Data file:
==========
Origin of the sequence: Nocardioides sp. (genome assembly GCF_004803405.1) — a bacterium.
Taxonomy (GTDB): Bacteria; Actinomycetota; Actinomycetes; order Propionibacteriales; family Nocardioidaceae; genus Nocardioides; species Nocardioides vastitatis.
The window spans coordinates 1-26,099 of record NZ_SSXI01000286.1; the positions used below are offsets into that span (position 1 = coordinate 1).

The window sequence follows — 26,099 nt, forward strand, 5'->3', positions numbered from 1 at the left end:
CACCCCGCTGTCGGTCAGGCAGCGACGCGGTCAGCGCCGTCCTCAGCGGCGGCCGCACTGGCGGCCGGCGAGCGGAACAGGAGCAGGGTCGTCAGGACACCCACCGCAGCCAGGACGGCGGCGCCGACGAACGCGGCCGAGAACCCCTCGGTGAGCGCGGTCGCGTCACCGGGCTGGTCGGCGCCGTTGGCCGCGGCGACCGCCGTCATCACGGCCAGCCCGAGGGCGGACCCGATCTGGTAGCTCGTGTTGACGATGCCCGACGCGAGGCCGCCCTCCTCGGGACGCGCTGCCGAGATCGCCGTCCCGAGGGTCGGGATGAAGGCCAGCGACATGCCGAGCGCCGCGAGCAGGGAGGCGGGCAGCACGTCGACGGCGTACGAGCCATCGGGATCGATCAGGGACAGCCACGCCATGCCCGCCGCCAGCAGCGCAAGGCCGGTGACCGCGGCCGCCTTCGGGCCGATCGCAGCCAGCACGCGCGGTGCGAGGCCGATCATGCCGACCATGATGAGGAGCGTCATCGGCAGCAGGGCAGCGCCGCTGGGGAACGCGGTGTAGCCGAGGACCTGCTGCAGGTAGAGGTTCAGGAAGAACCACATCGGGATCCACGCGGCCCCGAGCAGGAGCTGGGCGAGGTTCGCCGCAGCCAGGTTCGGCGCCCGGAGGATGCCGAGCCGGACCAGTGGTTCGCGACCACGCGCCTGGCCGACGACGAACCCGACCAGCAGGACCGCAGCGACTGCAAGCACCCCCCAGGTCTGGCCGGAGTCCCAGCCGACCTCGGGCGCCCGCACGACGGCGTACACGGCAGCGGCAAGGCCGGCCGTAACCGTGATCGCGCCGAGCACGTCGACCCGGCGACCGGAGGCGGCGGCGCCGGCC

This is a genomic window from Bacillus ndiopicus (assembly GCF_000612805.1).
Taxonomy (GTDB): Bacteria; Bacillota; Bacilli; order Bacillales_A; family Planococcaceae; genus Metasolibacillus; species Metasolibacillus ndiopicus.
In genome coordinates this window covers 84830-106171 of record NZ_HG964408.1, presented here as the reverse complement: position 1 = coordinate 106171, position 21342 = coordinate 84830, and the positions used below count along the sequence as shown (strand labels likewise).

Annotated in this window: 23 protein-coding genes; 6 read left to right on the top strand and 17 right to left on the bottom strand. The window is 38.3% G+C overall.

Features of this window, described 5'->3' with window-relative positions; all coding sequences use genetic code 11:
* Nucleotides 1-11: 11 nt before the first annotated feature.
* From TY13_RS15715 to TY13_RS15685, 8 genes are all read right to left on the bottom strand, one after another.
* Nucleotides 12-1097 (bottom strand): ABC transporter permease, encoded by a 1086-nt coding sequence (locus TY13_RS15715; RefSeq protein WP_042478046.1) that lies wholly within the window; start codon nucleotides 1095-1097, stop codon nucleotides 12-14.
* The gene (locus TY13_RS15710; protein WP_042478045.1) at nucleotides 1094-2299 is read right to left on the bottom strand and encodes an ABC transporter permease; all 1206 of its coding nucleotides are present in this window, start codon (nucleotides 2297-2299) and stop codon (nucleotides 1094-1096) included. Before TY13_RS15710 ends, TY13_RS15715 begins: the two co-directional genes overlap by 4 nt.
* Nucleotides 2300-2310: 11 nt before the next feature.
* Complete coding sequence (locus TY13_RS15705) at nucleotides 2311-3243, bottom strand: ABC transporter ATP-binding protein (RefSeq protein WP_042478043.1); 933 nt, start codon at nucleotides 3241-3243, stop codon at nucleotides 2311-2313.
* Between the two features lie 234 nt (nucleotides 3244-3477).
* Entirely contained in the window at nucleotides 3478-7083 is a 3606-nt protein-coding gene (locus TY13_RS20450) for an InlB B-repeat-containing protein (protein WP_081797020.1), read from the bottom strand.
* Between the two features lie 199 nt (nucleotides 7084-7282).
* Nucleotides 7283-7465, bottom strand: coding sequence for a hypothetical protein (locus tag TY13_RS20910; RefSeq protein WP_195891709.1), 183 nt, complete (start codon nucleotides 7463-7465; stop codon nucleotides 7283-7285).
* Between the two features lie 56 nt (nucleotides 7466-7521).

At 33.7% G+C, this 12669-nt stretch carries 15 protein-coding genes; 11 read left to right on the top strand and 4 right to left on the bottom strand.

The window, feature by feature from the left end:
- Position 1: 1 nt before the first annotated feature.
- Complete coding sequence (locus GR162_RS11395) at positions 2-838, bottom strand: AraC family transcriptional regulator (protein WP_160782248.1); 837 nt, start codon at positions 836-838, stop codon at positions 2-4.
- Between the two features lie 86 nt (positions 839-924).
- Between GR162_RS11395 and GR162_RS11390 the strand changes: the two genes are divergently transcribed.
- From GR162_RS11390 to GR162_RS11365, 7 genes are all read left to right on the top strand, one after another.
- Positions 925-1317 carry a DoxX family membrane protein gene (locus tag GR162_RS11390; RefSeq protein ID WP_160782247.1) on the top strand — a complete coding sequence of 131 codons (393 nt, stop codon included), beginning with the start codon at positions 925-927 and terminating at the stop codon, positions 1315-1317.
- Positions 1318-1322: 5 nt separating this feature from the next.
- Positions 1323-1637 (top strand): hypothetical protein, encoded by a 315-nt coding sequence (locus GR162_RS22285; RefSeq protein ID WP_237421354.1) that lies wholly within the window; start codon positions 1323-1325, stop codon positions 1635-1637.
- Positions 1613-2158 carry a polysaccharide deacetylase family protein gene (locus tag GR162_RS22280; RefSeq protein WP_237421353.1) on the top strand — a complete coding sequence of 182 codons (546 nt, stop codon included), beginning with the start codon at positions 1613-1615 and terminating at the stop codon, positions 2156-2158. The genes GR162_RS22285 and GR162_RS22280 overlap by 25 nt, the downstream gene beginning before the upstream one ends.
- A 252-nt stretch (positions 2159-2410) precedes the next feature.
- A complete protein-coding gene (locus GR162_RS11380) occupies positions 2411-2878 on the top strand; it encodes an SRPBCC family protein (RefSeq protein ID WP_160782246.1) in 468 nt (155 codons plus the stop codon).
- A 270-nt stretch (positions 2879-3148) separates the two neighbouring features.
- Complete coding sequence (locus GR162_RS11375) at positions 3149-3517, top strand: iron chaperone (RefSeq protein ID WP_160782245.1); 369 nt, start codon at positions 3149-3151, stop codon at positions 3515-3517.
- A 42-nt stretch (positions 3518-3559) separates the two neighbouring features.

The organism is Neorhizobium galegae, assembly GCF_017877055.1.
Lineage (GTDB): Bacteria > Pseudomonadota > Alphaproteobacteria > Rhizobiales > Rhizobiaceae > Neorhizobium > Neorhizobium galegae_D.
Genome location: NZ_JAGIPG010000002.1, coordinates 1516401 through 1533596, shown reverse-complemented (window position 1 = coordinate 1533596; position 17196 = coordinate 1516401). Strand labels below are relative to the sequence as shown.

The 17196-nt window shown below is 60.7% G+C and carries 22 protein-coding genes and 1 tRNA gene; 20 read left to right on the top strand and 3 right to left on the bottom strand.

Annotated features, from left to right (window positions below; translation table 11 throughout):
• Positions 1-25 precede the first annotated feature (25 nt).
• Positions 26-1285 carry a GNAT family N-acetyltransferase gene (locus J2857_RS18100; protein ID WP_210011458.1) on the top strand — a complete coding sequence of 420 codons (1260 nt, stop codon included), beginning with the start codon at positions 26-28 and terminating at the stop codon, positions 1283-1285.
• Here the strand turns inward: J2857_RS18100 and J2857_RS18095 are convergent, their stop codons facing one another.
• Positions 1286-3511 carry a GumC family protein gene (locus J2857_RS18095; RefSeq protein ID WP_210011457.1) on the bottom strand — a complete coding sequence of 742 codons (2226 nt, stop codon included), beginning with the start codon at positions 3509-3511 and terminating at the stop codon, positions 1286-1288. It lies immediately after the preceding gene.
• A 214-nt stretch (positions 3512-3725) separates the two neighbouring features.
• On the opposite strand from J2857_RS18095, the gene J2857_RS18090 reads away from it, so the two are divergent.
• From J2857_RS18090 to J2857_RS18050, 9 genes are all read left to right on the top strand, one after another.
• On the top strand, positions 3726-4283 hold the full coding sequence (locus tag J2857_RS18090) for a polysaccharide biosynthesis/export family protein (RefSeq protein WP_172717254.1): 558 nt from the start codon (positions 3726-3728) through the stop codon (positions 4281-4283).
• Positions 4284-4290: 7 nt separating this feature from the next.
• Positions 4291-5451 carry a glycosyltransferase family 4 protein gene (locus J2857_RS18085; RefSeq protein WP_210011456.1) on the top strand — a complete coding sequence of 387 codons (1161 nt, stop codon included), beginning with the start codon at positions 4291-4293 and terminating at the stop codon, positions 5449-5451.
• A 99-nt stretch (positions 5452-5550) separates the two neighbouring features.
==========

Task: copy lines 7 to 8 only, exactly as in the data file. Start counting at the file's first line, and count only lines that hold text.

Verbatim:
Taxonomy (GTDB): Bacteria; Bacillota; Bacilli; order Bacillales_A; family Planococcaceae; genus Metasolibacillus; species Metasolibacillus ndiopicus.
In genome coordinates this window covers 84830-106171 of record NZ_HG964408.1, presented here as the reverse complement: position 1 = coordinate 106171, position 21342 = coordinate 84830, and the positions used below count along the sequence as shown (strand labels likewise).